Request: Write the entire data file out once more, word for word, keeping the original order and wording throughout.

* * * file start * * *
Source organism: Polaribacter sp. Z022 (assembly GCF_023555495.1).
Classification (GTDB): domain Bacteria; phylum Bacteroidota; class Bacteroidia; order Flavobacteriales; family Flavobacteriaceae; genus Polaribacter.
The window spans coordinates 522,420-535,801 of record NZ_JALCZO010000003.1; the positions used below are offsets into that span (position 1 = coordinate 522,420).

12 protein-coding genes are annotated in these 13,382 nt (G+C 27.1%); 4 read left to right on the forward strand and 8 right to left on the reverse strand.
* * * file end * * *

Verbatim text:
Source organism: Polaribacter sp. Z022 (assembly GCF_023555495.1).
Classification (GTDB): domain Bacteria; phylum Bacteroidota; class Bacteroidia; order Flavobacteriales; family Flavobacteriaceae; genus Polaribacter.
The window spans coordinates 522,420-535,801 of record NZ_JALCZO010000003.1; the positions used below are offsets into that span (position 1 = coordinate 522,420).

12 protein-coding genes are annotated in these 13,382 nt (G+C 27.1%); 4 read left to right on the forward strand and 8 right to left on the reverse strand.